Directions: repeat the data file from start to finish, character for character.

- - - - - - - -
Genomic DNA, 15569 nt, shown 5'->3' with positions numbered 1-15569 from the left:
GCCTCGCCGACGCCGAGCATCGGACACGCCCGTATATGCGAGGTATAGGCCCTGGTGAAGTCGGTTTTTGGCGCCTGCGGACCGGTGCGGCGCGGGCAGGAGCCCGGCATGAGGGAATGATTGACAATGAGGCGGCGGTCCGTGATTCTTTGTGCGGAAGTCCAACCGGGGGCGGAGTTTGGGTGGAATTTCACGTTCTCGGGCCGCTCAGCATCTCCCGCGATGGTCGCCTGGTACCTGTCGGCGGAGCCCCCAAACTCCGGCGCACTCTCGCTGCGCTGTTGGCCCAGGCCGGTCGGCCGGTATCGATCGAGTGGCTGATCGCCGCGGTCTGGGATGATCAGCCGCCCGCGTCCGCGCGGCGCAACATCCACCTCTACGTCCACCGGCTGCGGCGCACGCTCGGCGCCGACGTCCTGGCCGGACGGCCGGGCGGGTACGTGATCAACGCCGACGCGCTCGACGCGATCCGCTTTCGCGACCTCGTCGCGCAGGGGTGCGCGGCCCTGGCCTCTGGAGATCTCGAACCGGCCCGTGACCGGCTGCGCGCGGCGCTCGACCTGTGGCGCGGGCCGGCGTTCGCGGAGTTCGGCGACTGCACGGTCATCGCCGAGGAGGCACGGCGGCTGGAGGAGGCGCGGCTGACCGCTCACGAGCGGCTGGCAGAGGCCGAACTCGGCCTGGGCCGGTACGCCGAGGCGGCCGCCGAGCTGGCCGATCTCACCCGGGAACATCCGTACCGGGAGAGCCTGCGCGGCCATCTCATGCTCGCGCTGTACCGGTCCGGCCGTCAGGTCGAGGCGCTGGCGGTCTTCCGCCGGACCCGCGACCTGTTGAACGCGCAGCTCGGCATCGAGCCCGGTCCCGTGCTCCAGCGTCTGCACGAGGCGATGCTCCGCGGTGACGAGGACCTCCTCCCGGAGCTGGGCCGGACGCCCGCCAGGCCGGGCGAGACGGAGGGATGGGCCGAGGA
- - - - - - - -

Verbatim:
Genomic DNA, 15569 nt, shown 5'->3' with positions numbered 1-15569 from the left:
GCCTCGCCGACGCCGAGCATCGGACACGCCCGTATATGCGAGGTATAGGCCCTGGTGAAGTCGGTTTTTGGCGCCTGCGGACCGGTGCGGCGCGGGCAGGAGCCCGGCATGAGGGAATGATTGACAATGAGGCGGCGGTCCGTGATTCTTTGTGCGGAAGTCCAACCGGGGGCGGAGTTTGGGTGGAATTTCACGTTCTCGGGCCGCTCAGCATCTCCCGCGATGGTCGCCTGGTACCTGTCGGCGGAGCCCCCAAACTCCGGCGCACTCTCGCTGCGCTGTTGGCCCAGGCCGGTCGGCCGGTATCGATCGAGTGGCTGATCGCCGCGGTCTGGGATGATCAGCCGCCCGCGTCCGCGCGGCGCAACATCCACCTCTACGTCCACCGGCTGCGGCGCACGCTCGGCGCCGACGTCCTGGCCGGACGGCCGGGCGGGTACGTGATCAACGCCGACGCGCTCGACGCGATCCGCTTTCGCGACCTCGTCGCGCAGGGGTGCGCGGCCCTGGCCTCTGGAGATCTCGAACCGGCCCGTGACCGGCTGCGCGCGGCGCTCGACCTGTGGCGCGGGCCGGCGTTCGCGGAGTTCGGCGACTGCACGGTCATCGCCGAGGAGGCACGGCGGCTGGAGGAGGCGCGGCTGACCGCTCACGAGCGGCTGGCAGAGGCCGAACTCGGCCTGGGCCGGTACGCCGAGGCGGCCGCCGAGCTGGCCGATCTCACCCGGGAACATCCGTACCGGGAGAGCCTGCGCGGCCATCTCATGCTCGCGCTGTACCGGTCCGGCCGTCAGGTCGAGGCGCTGGCGGTCTTCCGCCGGACCCGCGACCTGTTGAACGCGCAGCTCGGCATCGAGCCCGGTCCCGTGCTCCAGCGTCTGCACGAGGCGATGCTCCGCGGTGACGAGGACCTCCTCCCGGAGCTGGGCCGGACGCCCGCCAGGCCGGGCGAGACGGAGGGATGGGCCGAGGA